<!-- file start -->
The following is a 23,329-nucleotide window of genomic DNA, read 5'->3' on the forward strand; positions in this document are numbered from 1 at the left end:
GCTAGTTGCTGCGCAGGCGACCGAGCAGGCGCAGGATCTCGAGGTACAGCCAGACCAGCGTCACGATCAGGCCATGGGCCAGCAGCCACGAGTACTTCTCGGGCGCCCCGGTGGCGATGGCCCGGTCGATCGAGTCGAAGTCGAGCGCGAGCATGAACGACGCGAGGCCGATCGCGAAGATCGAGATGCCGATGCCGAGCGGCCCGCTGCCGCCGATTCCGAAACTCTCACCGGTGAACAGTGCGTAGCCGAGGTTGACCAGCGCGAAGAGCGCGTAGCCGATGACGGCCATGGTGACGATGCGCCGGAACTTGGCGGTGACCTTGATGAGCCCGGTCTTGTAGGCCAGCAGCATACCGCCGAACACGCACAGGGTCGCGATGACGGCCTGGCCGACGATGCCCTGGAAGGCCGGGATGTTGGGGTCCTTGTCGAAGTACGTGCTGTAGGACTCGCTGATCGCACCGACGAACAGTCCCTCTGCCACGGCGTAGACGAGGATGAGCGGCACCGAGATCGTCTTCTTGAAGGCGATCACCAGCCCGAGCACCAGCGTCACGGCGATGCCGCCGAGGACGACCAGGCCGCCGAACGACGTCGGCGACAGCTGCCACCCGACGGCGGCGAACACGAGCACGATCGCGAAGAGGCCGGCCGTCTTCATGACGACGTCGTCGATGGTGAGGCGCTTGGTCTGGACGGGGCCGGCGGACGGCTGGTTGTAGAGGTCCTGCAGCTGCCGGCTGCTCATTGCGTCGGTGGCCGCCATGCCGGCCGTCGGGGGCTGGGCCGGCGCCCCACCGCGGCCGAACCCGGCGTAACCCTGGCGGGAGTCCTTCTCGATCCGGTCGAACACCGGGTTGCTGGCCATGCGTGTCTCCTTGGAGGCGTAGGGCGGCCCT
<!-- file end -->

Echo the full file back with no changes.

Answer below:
The following is a 23,329-nucleotide window of genomic DNA, read 5'->3' on the forward strand; positions in this document are numbered from 1 at the left end:
GCTAGTTGCTGCGCAGGCGACCGAGCAGGCGCAGGATCTCGAGGTACAGCCAGACCAGCGTCACGATCAGGCCATGGGCCAGCAGCCACGAGTACTTCTCGGGCGCCCCGGTGGCGATGGCCCGGTCGATCGAGTCGAAGTCGAGCGCGAGCATGAACGACGCGAGGCCGATCGCGAAGATCGAGATGCCGATGCCGAGCGGCCCGCTGCCGCCGATTCCGAAACTCTCACCGGTGAACAGTGCGTAGCCGAGGTTGACCAGCGCGAAGAGCGCGTAGCCGATGACGGCCATGGTGACGATGCGCCGGAACTTGGCGGTGACCTTGATGAGCCCGGTCTTGTAGGCCAGCAGCATACCGCCGAACACGCACAGGGTCGCGATGACGGCCTGGCCGACGATGCCCTGGAAGGCCGGGATGTTGGGGTCCTTGTCGAAGTACGTGCTGTAGGACTCGCTGATCGCACCGACGAACAGTCCCTCTGCCACGGCGTAGACGAGGATGAGCGGCACCGAGATCGTCTTCTTGAAGGCGATCACCAGCCCGAGCACCAGCGTCACGGCGATGCCGCCGAGGACGACCAGGCCGCCGAACGACGTCGGCGACAGCTGCCACCCGACGGCGGCGAACACGAGCACGATCGCGAAGAGGCCGGCCGTCTTCATGACGACGTCGTCGATGGTGAGGCGCTTGGTCTGGACGGGGCCGGCGGACGGCTGGTTGTAGAGGTCCTGCAGCTGCCGGCTGCTCATTGCGTCGGTGGCCGCCATGCCGGCCGTCGGGGGCTGGGCCGGCGCCCCACCGCGGCCGAACCCGGCGTAACCCTGGCGGGAGTCCTTCTCGATCCGGTCGAACACCGGGTTGCTGGCCATGCGTGTCTCCTTGGAGGCGTAGGGCGGCCCT